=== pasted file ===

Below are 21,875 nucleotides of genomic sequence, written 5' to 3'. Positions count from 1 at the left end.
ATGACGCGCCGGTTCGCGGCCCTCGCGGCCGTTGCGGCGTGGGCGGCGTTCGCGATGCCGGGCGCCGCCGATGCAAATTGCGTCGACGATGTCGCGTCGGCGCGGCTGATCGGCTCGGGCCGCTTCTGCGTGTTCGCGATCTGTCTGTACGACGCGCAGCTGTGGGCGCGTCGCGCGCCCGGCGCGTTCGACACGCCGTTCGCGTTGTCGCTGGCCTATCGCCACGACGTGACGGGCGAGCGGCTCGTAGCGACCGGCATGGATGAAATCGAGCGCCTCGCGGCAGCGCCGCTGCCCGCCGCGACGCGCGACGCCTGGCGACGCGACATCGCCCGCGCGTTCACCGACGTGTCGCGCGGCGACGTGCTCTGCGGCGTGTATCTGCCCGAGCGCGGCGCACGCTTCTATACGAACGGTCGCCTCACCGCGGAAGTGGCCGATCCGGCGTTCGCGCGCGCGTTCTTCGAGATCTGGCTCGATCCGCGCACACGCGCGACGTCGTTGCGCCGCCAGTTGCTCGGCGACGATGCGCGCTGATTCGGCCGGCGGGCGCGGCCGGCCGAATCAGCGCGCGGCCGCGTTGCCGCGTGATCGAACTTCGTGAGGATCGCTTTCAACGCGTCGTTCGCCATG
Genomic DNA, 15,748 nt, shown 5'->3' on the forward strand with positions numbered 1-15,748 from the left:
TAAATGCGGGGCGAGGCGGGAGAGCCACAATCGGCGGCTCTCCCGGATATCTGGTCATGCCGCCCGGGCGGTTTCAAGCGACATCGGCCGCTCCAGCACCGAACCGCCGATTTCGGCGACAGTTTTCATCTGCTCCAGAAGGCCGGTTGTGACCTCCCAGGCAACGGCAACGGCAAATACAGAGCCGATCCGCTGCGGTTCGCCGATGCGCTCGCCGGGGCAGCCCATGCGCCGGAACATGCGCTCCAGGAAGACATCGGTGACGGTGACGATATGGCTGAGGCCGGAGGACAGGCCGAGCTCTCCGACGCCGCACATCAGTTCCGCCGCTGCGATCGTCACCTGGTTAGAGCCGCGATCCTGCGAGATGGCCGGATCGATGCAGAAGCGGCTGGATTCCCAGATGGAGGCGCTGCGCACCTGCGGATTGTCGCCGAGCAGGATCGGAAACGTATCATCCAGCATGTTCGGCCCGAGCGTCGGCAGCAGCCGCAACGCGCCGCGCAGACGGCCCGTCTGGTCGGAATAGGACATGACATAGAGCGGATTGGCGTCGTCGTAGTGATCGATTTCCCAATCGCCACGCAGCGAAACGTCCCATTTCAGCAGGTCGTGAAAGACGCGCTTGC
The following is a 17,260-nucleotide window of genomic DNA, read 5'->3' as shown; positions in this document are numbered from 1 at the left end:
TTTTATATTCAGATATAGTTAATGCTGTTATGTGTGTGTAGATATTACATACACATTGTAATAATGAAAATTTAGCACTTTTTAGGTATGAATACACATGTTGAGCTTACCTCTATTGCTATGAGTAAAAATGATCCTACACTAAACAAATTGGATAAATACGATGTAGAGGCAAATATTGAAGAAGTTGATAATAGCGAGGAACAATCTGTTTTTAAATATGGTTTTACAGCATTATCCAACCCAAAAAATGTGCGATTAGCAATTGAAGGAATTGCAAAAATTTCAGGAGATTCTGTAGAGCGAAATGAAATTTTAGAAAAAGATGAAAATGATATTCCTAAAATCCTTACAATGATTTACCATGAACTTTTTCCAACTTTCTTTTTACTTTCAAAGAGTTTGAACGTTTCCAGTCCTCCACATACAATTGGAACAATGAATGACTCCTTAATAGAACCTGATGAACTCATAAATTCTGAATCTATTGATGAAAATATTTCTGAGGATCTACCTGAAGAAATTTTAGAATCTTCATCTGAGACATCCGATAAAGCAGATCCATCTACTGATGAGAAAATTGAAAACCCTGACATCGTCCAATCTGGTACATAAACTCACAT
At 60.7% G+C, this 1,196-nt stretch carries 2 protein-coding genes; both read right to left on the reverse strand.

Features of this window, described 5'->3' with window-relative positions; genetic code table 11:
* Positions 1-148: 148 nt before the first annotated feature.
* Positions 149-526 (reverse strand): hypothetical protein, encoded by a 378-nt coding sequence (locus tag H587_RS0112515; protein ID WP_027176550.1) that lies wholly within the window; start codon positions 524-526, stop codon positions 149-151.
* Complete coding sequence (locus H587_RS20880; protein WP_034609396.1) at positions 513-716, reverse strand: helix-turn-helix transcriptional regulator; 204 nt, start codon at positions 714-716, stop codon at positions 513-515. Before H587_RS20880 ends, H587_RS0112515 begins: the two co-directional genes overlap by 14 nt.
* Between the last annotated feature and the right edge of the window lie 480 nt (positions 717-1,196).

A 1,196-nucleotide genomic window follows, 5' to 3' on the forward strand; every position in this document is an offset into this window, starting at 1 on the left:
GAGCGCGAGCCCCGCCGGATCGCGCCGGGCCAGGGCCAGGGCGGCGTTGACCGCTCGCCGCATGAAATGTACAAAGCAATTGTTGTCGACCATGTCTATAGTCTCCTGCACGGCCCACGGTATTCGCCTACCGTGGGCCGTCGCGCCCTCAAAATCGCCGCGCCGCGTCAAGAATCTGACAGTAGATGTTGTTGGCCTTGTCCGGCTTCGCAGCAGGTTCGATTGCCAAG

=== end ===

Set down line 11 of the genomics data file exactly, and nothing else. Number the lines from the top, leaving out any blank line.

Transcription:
* Complete coding sequence (locus H587_RS20880; protein WP_034609396.1) at positions 513-716, reverse strand: helix-turn-helix transcriptional regulator; 204 nt, start codon at positions 714-716, stop codon at positions 513-515. Before H587_RS20880 ends, H587_RS0112515 begins: the two co-directional genes overlap by 14 nt.